press release

Church and Society Statement on the UN Summit for Refugees and Migrants

Standing for the dignity of migrants.

On the occasion of the September 19, 2016 United Nations General Assembly High Level Summit for Refugees and Migrants, we issue this statement as an agency of The United Methodist Church charged with advancing efforts for peace and justice, and with consultative status with the UN Economic and Social Council.

We welcome the initiative of Secretary-General Ban Ki-moon in convening a high-level summit for addressing large movements of refugees and migrants. The painful and tragic realities of forced migration and massive displacement, affecting upwards of 65 million persons or one in every 113, signal a global crisis. As United Methodists, we are acutely aware of this crisis from our ministries with and among migrants, refugees, and displaced peoples. Global migration is an historical and current concern of The United Methodist Church, addressed in the Social Principles and frequently by General Conference action (Book of Resolutions #6028 Global Migration and the Quest for Justice). Our work gives us a glimpse of the upheaval, terror, and destruction these persons and their communities suffer due to armed conflict, natural disasters, climate change, gang violence, religious and ethnic persecution, economic deprivation, political instability, and more. This occasion of a gathering at the highest governmental levels in the UN is a crucial moment that must be seized.

When migrants’ human dignity is desecrated, and their human rights are violated, we must stand up for their protection and well-being. In addressing the salient aspects of the summit, we join the World Council of Churches, the Churches’ Commission for Migrants in Europe, ACT Alliance and the Churches Witnessing With Migrants in their assertion that a meaningful and effective way to address the issues facing refugees and migrants today is to take consideration of the following concerns:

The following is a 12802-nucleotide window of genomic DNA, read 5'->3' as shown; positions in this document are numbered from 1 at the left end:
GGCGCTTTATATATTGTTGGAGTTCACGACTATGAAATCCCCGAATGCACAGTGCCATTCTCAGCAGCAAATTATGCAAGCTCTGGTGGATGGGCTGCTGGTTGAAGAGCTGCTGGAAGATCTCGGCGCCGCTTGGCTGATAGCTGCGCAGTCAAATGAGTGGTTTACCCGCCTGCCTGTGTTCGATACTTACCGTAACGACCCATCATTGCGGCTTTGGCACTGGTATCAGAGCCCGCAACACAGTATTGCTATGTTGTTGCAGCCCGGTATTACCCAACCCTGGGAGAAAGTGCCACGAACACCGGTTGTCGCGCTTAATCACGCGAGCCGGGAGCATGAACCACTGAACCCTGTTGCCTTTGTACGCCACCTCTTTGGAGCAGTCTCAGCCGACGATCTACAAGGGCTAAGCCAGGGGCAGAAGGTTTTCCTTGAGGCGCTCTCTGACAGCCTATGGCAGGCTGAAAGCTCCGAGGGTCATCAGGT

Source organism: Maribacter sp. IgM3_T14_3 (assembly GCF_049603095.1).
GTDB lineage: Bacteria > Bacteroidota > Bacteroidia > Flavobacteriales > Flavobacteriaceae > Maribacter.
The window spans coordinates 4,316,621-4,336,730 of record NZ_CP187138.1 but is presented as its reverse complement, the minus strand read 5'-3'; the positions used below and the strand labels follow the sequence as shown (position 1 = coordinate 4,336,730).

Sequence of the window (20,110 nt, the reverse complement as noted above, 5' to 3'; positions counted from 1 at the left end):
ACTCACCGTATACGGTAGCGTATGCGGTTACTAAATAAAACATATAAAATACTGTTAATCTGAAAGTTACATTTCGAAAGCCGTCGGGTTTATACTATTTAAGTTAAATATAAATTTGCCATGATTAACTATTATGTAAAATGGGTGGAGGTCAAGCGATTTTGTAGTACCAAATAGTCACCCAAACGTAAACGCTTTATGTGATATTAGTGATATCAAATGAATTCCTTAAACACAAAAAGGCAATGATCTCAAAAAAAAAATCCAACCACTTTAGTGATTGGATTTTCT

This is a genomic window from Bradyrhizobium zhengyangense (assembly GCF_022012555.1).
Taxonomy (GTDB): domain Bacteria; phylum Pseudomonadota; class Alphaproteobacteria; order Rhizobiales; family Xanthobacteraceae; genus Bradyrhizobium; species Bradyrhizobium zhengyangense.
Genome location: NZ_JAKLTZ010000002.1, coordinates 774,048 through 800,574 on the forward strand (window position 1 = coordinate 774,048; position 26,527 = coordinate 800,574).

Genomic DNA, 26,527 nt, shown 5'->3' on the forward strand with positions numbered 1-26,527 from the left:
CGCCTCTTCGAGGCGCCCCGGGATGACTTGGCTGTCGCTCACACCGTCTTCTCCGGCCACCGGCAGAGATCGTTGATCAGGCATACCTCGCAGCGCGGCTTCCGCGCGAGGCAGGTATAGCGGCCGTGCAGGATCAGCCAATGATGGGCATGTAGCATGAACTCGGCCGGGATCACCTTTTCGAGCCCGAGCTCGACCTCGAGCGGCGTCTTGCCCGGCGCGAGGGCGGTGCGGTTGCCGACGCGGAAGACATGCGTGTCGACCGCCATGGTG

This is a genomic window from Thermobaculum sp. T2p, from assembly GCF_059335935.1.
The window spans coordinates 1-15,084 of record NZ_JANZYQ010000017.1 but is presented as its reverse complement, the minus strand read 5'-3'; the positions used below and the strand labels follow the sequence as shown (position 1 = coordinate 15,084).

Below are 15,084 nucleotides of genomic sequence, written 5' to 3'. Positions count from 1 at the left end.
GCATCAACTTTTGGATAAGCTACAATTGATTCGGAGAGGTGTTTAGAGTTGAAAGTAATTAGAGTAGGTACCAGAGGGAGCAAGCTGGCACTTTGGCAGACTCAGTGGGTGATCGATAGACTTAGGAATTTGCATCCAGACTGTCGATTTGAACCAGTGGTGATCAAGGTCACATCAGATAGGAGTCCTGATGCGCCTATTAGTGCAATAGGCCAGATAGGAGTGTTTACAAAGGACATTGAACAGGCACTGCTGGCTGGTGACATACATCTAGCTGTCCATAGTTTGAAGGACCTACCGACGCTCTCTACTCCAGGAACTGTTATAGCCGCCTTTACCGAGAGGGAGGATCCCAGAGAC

1. Address the root causes of large-scale forced movements of refugees, migrants, displaced people, including those forced to move by climate change, natural disasters, poverty, and conflict;
  2. Support sustainable and equitable development—realizing that “without enabling fair and equitable development for poor communities, it will not be possible to prevent the worst rights abuses linked to unsafe, large scale movements of people;”
  3. Reaffirming existing international human rights, international refugee and international humanitarian law—bearing in mind that “anchoring state policies within the international rights framework would also guarantee the effective consideration of the specific protection needs of women, children, the elderly, persons with disabilities, and other groups vulnerable;”
  4. Responsibility sharing among states—where “states should commit to accepting adequate numbers of refugees on their territory”…”including “increasing their resources for helping those countries hosting most refugees” as well as committing “to reliable quota for resettlement and the safe and legal access to their territory for the determination of asylum seekers;”
  5. Providing more legal channels for regular labour migration—ensuring “more reliable and safe routes” to potential migrants;
  6. Ending the criminalization of the uprooted—by ensuring “access to fair status determination procedures and protection” and “that “detention of those seeking protection needs be ended as a matter of urgency.”

We therefore join others in asserting that “governments must set up human rights-based mechanisms and resources to adequately and sustainably respond to the refugee and migrant crises.” Further, that “governments address the root causes of large movements of people through sustainable and equitable development, including lasting solutions to natural disasters, conflicts and war.”

We call on governments to “include civil society organizations, faith-based organizations, and others, in all responses, noting their unique contribution particularly in humanitarian response, community mobilization, and sharing of best practices.” Such inclusion and participation is most crucial because the crises are too vast for any one state to handle. We commit to joining and doing our share in enabling the international community to arrive exactly at such solutions that in the end, also truly affirm the human dignity and human rights of migrants and refugees.


The General Board of Church and Society is one of four international general program boards of The United Methodist Church. The board is called to seek the implementation of the Social Principles and other policy statements of the General Conference on Christian social concerns.